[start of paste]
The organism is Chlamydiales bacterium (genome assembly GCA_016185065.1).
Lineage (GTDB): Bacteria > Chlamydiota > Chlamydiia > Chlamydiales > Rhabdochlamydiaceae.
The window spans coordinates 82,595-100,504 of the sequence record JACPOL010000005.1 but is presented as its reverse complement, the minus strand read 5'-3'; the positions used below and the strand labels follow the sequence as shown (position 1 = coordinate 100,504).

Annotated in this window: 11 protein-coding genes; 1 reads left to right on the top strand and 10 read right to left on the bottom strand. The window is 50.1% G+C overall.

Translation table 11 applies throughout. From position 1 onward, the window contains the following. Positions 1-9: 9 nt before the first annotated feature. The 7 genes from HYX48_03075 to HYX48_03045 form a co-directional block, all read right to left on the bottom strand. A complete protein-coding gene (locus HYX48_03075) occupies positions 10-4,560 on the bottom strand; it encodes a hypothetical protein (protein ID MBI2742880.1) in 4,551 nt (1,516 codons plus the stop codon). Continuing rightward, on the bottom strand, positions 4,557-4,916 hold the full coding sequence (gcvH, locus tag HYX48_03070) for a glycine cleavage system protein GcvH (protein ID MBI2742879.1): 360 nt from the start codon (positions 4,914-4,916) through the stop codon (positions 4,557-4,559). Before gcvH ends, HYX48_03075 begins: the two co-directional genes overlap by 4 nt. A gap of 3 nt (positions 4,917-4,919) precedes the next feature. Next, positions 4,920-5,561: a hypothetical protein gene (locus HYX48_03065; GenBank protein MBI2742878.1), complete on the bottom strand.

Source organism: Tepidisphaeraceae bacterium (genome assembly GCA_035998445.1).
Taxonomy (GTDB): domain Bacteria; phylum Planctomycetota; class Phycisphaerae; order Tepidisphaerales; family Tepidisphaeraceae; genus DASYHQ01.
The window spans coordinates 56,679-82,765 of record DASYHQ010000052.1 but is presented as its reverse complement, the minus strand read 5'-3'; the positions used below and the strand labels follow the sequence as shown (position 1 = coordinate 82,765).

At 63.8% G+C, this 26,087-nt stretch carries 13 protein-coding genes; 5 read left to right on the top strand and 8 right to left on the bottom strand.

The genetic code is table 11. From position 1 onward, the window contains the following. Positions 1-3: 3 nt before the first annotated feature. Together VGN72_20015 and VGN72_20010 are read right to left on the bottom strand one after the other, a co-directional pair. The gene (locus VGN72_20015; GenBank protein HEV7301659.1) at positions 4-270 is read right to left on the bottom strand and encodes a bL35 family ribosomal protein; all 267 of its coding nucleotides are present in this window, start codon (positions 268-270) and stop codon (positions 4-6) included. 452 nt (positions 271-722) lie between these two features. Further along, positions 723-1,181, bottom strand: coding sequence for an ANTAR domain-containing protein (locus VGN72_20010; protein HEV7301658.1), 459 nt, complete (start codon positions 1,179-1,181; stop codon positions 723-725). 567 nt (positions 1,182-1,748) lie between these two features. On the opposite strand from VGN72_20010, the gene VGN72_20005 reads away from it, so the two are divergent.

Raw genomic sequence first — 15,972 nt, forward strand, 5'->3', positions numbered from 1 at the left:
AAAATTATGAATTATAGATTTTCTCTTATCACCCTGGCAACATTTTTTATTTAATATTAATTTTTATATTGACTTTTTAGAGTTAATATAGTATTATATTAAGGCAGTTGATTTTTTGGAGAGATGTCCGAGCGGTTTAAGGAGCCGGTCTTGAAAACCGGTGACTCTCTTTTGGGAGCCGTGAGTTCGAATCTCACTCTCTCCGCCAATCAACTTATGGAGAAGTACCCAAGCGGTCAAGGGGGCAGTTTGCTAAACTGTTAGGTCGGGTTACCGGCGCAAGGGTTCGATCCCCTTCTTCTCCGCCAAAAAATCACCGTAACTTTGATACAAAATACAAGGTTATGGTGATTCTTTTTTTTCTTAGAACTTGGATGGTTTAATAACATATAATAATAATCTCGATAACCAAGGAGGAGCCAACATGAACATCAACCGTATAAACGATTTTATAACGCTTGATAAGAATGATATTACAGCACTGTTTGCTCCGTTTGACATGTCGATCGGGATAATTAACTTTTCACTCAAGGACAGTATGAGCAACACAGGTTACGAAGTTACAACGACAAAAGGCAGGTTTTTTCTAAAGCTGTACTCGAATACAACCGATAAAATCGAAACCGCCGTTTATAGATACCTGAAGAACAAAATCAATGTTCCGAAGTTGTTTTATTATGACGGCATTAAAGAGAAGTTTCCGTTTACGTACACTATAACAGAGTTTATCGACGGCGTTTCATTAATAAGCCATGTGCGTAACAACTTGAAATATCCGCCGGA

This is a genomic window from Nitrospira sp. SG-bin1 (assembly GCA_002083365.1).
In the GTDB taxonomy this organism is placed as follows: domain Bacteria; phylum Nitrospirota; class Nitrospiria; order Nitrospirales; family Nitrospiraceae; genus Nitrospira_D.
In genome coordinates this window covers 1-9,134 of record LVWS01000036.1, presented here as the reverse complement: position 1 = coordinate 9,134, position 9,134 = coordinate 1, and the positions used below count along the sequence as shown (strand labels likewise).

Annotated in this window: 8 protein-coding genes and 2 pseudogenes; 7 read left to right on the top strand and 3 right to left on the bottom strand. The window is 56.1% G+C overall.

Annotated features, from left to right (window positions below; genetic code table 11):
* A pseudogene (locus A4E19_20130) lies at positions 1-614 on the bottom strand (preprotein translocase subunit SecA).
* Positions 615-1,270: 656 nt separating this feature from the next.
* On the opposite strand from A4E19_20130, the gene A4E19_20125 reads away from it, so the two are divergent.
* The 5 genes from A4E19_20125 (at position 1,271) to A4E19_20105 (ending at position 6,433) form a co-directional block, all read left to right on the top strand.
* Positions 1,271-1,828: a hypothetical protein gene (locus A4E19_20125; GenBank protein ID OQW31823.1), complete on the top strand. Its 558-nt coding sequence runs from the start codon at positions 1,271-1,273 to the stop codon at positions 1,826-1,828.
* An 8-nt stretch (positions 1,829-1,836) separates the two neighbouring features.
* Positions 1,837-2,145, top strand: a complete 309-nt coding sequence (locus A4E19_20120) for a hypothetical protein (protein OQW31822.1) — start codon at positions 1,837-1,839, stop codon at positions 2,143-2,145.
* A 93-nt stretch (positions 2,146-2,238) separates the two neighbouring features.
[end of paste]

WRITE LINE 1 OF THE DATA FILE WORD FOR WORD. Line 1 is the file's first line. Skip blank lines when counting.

The organism is Chlamydiales bacterium (genome assembly GCA_016185065.1).